It’s the end of the year and that means it’s time for all of the top lists of 2012 to start coming out. I love lists, whether it’s “best” lists, “worst” lists or my own “to-do” list. And while we track a variety of metrics for our website so we know what people are looking for, I always find it interesting to see what the top viewed items of the year were. Below are the two top viewed stories on our site for the year, along with some follow-up information.
Woman Raped on Bus as Onlookers Ignore Incident
For 2012, the most viewed news story happened just last month. An 18-year-old mentally disabled woman boarded an LA county bus in Culver City after returning from school. With the mental capacity of a 10-year old, this was a trip she had just recently been allowed to make on her own.
Kerry Trotter, 20, boarded and raped her at the back of the bus. He was arrested a few days later from an anonymous tip by someone who saw his image from the bus surveillance video that was released to the public.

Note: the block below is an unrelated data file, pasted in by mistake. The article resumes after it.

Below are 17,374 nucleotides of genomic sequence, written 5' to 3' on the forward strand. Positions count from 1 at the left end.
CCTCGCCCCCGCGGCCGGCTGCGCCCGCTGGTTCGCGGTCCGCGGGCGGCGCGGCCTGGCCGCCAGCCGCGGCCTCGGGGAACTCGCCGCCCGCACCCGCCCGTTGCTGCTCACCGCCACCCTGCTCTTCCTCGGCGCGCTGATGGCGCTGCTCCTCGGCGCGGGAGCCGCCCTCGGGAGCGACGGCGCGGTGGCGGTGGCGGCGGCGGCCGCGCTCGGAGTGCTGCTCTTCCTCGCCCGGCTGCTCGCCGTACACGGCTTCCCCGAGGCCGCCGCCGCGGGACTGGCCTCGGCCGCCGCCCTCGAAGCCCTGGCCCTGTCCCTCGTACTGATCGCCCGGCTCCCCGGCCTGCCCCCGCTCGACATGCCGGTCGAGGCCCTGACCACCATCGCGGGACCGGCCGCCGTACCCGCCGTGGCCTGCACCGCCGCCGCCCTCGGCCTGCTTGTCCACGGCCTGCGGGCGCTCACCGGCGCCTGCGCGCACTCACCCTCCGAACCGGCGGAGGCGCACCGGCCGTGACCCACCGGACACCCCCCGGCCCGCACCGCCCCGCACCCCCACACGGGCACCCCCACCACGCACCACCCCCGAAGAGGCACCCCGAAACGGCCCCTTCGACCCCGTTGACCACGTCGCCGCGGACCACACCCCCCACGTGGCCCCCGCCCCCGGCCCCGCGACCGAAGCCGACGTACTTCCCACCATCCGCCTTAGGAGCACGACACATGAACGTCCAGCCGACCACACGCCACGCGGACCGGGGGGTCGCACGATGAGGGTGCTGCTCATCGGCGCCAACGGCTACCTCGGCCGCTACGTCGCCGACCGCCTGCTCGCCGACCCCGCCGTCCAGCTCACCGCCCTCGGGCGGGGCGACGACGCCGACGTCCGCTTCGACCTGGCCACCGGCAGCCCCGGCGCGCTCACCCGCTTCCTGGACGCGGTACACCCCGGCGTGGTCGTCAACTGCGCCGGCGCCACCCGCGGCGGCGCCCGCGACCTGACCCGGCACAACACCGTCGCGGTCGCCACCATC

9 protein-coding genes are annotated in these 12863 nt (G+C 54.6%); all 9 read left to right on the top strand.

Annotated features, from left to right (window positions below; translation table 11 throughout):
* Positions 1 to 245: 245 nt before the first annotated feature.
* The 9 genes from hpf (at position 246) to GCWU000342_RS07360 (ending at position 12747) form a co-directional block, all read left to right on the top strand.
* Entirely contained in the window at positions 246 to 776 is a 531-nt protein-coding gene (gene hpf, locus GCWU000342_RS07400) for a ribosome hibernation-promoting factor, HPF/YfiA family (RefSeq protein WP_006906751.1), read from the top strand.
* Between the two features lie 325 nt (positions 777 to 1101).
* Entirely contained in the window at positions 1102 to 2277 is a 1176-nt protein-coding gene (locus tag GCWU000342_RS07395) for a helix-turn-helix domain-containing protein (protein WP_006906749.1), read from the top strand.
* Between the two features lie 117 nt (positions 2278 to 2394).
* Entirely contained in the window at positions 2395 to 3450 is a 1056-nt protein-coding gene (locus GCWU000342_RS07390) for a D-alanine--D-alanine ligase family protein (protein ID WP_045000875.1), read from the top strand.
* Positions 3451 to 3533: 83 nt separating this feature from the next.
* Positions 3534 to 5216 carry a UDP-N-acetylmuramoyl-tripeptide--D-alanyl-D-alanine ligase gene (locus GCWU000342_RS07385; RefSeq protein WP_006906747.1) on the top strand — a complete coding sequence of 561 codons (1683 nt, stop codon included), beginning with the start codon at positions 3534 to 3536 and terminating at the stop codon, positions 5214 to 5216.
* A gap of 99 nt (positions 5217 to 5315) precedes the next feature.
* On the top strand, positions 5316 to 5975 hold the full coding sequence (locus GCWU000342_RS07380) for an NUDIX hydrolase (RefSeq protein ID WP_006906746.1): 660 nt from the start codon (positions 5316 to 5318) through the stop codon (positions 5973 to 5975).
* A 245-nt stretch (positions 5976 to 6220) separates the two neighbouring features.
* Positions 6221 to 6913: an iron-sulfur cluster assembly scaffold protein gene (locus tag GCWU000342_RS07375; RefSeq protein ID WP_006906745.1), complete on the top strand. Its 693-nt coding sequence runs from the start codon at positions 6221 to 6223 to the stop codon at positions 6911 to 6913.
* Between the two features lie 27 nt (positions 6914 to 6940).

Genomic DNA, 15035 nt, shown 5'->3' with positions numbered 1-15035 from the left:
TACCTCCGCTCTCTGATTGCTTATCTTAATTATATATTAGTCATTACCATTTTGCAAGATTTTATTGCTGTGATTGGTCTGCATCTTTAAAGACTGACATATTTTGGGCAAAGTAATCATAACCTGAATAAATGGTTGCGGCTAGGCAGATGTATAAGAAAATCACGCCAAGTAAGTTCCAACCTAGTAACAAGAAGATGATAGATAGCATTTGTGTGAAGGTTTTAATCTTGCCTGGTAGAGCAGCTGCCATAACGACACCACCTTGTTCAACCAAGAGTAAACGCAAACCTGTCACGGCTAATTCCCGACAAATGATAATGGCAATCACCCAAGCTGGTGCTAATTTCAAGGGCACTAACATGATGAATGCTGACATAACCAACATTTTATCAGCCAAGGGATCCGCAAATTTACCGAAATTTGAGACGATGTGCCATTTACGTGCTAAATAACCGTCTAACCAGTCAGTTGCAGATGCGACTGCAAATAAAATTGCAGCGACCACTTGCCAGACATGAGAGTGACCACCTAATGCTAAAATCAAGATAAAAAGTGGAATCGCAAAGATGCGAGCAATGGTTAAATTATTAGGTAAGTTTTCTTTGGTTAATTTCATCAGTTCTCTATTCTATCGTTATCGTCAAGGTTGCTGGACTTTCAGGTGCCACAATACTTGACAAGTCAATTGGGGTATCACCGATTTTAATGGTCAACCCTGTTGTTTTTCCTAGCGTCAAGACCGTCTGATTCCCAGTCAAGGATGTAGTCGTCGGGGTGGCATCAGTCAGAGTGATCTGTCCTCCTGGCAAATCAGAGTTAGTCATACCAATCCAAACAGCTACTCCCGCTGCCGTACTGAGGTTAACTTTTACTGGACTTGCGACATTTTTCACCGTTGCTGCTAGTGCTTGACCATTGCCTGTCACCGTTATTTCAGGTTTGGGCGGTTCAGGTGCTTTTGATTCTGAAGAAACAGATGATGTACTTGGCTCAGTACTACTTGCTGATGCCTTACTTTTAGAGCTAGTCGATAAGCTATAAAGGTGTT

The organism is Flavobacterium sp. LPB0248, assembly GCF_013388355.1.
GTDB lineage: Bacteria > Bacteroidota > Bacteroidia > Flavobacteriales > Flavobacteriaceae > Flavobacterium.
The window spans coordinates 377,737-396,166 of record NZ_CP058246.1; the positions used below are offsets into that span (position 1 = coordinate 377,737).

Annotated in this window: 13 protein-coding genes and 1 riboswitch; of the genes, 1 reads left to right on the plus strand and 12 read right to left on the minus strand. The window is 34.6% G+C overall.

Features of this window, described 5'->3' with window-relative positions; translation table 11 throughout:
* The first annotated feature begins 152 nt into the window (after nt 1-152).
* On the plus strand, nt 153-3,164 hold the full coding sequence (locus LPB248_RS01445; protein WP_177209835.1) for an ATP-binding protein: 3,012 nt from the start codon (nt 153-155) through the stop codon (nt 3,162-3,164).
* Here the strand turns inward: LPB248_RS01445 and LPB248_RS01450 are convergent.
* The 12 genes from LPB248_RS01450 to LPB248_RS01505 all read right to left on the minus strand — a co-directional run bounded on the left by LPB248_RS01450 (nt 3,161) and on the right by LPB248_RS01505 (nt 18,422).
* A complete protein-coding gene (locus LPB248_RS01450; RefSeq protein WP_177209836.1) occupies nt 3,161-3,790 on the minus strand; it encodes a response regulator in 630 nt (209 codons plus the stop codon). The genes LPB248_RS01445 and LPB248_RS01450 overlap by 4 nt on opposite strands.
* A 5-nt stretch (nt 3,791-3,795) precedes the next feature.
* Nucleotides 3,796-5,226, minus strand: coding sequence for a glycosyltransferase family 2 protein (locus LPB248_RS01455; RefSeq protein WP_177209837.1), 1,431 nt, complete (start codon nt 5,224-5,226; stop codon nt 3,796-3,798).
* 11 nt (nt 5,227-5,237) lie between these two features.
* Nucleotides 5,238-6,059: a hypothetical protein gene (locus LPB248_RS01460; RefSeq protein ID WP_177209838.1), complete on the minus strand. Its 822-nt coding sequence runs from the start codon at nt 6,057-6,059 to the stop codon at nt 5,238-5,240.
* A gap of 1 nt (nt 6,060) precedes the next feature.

He was on probation for a grand theft conviction from earlier in the year and was also previously investigated for sexual assault but no charges were ever filed. He pled not guilty to one count each of forcible rape and rape of an incompetent person and two counts of sexual penetration by a foreign object. If convicted, he faces more than 20 years in prison.
Teen Killed Putting His Head Out Emergency Hatch of Bus
Daniel Fernandez, 16, was on his way to a sweet 16 birthday party with 65 other teens aboard a double-deck Designer Limousines’ bus. The teens had been dancing and the bus had gotten hot. The security guard repeatedly asked the teens to leave the emergency hatch alone and when he went downstairs to tell the driver it was getting hot; Fernandez stuck his head out of the emergency hatch and hit the underside of a highway overpass.
The bus was in New Jersey at the time of the incident and was apparently doing so illegally; it was three inches higher than the maximum height and three feet longer than the maximum length. The company, based out of New York, had also been pulled off the road in that state, but the state Department of Transportation later reversed the decision and the company was granted a “special hauling permit,” despite being larger than regulated dimensions.
There were also concerns raised in that typically there is two staff on board, in addition to the driver, so that there is security on each floor.